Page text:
The Ko-hi-noor is one of the world’s oldest and most prominent diamonds.
The Indian Kohinoor diamond, a star of London’s Crown Jewels, has a brutal history of colonial conquest.
The diamond was sifted from sand in India’s alluvial mines thousands of years ago. According to Hindu belief, it was worshipped by gods such as Krishna—even though it seemed to bear a curse, based on the fortunes of its founders. Later known as the Koh-i-Noor Diamond, the stone made its way through Indian court intrigues before ending up in the British Crown Jewels by the mid-1800s.
That is when a British amateur geologist consulted gemologists and archaeologists about the diamond’s heritage and wrote the Koh-i-Noor biography, which acted as the foundation for most subsequent stories about the diamond. Still, according to Anita Anand and William Dalrymple, historians, the geologist was utterly incorrect.
The Kohinoor diamond has a heritage that dates back more than 5000 years. The diamond’s current name, Koh-i-Noor, is Persian for “Mountain of Light.” A timeline of this priceless diamond is shown below.
The Story Begins…
Kohinoor is one of the most prized and expensive diamonds of all time, defined by Mughal Emperor Babur as “worth the value of one day’s food for all the people in the world.” After it left the hands of its original founders, the Kakatiyas of Warangal, this dazzlingly stunning rare gem has been in the eye of the hurricane. The fabled diamond was never purchased or sold. Still, it passed through many dynasties, including the Khiljis, Mughals, Persians, Afghans, and British, before winding up at the Tower of London.
This is the fascinating account of its eventful trip.
The Kohinoor has a long and complicated tradition that dates back to the 13th century. Kohinoor, a massive colorless diamond weighing approximately 793 carats, was discovered in India’s Golconda mines during the Kakatiya dynasty.
According to legend, it was used as a deity’s eye in a Kakatiya temple in Warangal in 1310.
Alauddin Khilji, the second emperor of the Khilji dynasty of the Delhi Sultanate, and his troops started pillaging the kingdoms of southern India in the early 14th century. Malik Kafur (Khilji’s general) obtained the priceless diamond for the Khilji dynasty during a raid on Warangal. It was then handed on to the Delhi Sultanate’s subsequent dynasties.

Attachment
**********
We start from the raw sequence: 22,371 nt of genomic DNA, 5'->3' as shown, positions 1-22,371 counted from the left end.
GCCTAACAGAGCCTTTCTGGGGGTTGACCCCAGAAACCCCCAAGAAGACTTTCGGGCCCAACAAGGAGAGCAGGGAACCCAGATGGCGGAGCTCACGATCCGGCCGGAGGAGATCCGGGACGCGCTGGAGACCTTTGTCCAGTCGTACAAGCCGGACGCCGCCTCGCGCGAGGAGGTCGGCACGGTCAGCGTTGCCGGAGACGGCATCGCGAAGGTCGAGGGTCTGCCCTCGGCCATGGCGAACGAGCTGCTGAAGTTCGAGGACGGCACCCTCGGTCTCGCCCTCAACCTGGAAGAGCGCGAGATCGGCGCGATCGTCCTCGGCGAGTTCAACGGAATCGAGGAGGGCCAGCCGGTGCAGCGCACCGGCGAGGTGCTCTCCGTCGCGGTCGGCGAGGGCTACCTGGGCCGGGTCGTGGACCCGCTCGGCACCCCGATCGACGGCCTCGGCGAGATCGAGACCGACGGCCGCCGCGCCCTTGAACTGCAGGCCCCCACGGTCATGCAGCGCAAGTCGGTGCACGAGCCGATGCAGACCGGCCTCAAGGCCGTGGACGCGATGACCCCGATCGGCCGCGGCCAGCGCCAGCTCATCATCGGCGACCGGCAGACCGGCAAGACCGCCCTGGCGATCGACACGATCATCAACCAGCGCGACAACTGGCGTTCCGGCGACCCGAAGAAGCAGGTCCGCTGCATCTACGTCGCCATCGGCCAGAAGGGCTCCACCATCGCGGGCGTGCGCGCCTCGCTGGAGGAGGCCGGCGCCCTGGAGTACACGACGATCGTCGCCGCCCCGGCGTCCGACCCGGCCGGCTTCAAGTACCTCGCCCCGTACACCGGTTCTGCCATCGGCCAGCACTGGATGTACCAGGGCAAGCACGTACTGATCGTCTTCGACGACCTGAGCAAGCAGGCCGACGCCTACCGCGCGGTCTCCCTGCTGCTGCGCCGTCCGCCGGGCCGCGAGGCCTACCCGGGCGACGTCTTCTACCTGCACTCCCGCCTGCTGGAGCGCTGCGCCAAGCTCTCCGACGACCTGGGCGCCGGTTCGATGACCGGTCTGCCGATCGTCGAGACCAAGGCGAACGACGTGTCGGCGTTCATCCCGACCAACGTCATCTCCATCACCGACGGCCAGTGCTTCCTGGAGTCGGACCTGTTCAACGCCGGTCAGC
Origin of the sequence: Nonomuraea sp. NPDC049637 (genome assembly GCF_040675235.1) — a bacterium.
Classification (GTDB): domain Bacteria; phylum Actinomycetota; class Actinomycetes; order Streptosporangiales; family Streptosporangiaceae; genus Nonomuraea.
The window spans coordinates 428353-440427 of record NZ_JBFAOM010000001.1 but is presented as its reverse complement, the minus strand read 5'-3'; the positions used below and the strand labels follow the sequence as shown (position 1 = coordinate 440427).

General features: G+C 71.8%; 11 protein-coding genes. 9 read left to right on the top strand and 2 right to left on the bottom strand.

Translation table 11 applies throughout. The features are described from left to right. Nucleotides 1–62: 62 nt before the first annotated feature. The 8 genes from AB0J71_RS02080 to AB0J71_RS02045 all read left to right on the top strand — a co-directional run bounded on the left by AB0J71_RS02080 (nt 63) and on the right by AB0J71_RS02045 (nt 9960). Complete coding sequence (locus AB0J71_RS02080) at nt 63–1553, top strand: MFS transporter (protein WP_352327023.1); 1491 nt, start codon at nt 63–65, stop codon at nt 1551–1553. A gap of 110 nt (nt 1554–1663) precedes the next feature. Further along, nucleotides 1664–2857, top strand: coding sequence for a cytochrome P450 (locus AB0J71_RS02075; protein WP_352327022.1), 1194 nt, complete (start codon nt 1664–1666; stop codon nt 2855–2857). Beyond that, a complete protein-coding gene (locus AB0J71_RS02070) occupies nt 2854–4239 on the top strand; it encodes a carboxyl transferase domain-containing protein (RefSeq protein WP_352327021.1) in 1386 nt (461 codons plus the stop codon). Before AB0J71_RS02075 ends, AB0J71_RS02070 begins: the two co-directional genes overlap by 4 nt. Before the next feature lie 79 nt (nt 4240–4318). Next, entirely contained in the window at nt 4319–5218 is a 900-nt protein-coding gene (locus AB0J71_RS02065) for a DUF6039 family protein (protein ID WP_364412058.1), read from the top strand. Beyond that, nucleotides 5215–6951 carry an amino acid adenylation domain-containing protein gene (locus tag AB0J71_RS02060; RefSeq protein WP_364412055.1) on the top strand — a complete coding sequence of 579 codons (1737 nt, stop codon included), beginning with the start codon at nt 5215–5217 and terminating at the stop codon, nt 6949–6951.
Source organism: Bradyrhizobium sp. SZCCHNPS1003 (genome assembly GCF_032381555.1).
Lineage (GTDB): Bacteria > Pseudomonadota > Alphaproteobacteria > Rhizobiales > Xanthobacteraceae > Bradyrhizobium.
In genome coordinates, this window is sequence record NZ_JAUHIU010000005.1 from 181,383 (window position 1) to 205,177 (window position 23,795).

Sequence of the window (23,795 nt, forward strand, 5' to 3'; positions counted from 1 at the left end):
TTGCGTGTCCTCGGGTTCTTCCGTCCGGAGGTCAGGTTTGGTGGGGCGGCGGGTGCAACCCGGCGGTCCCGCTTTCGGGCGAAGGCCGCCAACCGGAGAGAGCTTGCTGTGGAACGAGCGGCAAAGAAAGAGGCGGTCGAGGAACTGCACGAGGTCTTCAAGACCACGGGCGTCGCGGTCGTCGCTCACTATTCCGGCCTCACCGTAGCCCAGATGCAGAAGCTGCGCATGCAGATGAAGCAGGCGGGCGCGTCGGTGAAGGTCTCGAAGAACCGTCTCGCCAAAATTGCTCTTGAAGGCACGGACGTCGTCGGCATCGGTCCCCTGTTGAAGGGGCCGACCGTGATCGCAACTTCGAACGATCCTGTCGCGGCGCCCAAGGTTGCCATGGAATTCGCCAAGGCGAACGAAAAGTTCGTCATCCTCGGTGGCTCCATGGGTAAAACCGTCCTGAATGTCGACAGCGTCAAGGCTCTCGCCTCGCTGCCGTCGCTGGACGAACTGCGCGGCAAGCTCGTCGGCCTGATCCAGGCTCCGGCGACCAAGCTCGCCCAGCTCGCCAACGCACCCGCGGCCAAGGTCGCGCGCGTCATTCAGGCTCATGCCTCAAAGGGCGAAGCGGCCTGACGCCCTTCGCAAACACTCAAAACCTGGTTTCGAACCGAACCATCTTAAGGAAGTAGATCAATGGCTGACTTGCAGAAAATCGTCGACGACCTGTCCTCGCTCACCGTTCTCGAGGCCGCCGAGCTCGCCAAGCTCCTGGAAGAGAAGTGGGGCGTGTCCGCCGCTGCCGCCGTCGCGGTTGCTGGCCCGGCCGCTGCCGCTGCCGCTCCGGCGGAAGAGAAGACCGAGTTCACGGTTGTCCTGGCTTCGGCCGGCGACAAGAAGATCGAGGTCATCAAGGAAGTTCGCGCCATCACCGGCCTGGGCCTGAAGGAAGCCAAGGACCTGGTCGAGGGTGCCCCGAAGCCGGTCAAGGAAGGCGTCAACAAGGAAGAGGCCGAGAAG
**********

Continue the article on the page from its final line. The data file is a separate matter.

At the Battle of Panipat in 1526, Babur decisively defeated Ibrahim Lodi. The triumphant Babur was informed that the Fort of Agra contained an enormous treasure, including a diamond that defied description.
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Babur, enamored with the jewel upon its acquisition, dubbed it the “Diamond of Babur” and described it in his memoir, the Baburnama.
After Babur’s passing, the priceless jewel was inherited by his son Humayun, who passed it on to subsequent generations of Mughal kings, including Shah Jahan, who placed it on his famed Peacock throne. Later, while imprisoned in the Agra Fort by his son Aurangzeb, Shah Jahan will see the Taj Mahal reflected in a glittering jewel near a window.
Tavernier, an enterprising French explorer and gem connoisseur, toured India during Aurangzeb’s reign in search of rare and beautiful gems. Tavernier created the first drawing of Kohinoor in history after being shown the diamond by Aurangzeb.
Hortense Borgia, a Venetian lapidary (gem artist) so inept that he reduced the weight of the stone from 793 carats to 186 carats, was also tasked with cutting and enhancing the diamond by Aurangzeb. Aurangzeb was so angered by the lapidary’s carelessness and incompetence that he not only refused to pay him for his labor but he also seized all of Borgia’s earthly possessions.
During the reign of Aurangzeb’s grandson Muhammad Shah in 1739, the Shah of Persia, Nadir Shah, invaded Delhi. His army looted the royal Mughal treasury, including the famed Peacock Throne and Daria-i-Noor, the Kohinoor’s sister diamond. The Kohinoor, on the other hand, was nowhere to be found. The story of how Nadir Shah obtained the Kohinoor is fascinating.
Muhammad Shah used to keep the precious diamond concealed in the folds of his turban, a fact revealed only to a few, including a eunuch in the Emperor’s harem. The disloyal eunuch whispered the Emperor’s code into the ears of the triumphant Nadir Shah, hoping to gain the favor of the victorious Nadir Shah.